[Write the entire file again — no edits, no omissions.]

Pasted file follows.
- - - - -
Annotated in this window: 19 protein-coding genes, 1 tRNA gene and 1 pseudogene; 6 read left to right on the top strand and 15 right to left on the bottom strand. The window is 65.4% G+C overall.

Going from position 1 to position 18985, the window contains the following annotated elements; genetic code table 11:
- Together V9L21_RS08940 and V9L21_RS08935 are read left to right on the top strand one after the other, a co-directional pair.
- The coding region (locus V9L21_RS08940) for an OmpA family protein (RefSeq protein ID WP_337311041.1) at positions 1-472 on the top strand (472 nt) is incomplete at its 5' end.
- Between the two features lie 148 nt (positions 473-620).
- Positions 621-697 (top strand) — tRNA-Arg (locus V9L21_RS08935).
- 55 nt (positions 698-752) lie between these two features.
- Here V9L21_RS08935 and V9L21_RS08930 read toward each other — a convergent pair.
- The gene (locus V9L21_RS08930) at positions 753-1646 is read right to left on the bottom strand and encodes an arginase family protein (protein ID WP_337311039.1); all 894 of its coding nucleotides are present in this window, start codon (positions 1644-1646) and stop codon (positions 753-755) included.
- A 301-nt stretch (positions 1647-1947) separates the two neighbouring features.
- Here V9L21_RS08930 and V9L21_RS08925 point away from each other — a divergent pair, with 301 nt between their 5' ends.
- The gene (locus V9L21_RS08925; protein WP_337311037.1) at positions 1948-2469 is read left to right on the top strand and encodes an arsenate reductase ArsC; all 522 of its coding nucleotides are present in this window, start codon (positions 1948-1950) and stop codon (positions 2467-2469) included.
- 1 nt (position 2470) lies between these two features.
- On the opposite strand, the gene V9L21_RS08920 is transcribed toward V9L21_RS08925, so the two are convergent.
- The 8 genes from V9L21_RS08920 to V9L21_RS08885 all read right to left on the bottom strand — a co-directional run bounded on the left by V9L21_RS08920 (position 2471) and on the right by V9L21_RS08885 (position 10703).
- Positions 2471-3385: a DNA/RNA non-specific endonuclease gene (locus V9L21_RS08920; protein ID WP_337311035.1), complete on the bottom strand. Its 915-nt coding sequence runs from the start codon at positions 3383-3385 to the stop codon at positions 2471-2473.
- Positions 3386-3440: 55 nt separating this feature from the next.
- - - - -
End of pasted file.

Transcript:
Annotated in this window: 19 protein-coding genes, 1 tRNA gene and 1 pseudogene; 6 read left to right on the top strand and 15 right to left on the bottom strand. The window is 65.4% G+C overall.

Going from position 1 to position 18985, the window contains the following annotated elements; genetic code table 11:
- Together V9L21_RS08940 and V9L21_RS08935 are read left to right on the top strand one after the other, a co-directional pair.
- The coding region (locus V9L21_RS08940) for an OmpA family protein (RefSeq protein ID WP_337311041.1) at positions 1-472 on the top strand (472 nt) is incomplete at its 5' end.
- Between the two features lie 148 nt (positions 473-620).
- Positions 621-697 (top strand) — tRNA-Arg (locus V9L21_RS08935).
- 55 nt (positions 698-752) lie between these two features.
- Here V9L21_RS08935 and V9L21_RS08930 read toward each other — a convergent pair.
- The gene (locus V9L21_RS08930) at positions 753-1646 is read right to left on the bottom strand and encodes an arginase family protein (protein ID WP_337311039.1); all 894 of its coding nucleotides are present in this window, start codon (positions 1644-1646) and stop codon (positions 753-755) included.
- A 301-nt stretch (positions 1647-1947) separates the two neighbouring features.
- Here V9L21_RS08930 and V9L21_RS08925 point away from each other — a divergent pair, with 301 nt between their 5' ends.
- The gene (locus V9L21_RS08925; protein WP_337311037.1) at positions 1948-2469 is read left to right on the top strand and encodes an arsenate reductase ArsC; all 522 of its coding nucleotides are present in this window, start codon (positions 1948-1950) and stop codon (positions 2467-2469) included.
- 1 nt (position 2470) lies between these two features.
- On the opposite strand, the gene V9L21_RS08920 is transcribed toward V9L21_RS08925, so the two are convergent.
- The 8 genes from V9L21_RS08920 to V9L21_RS08885 all read right to left on the bottom strand — a co-directional run bounded on the left by V9L21_RS08920 (position 2471) and on the right by V9L21_RS08885 (position 10703).
- Positions 2471-3385: a DNA/RNA non-specific endonuclease gene (locus V9L21_RS08920; protein ID WP_337311035.1), complete on the bottom strand. Its 915-nt coding sequence runs from the start codon at positions 3383-3385 to the stop codon at positions 2471-2473.
- Positions 3386-3440: 55 nt separating this feature from the next.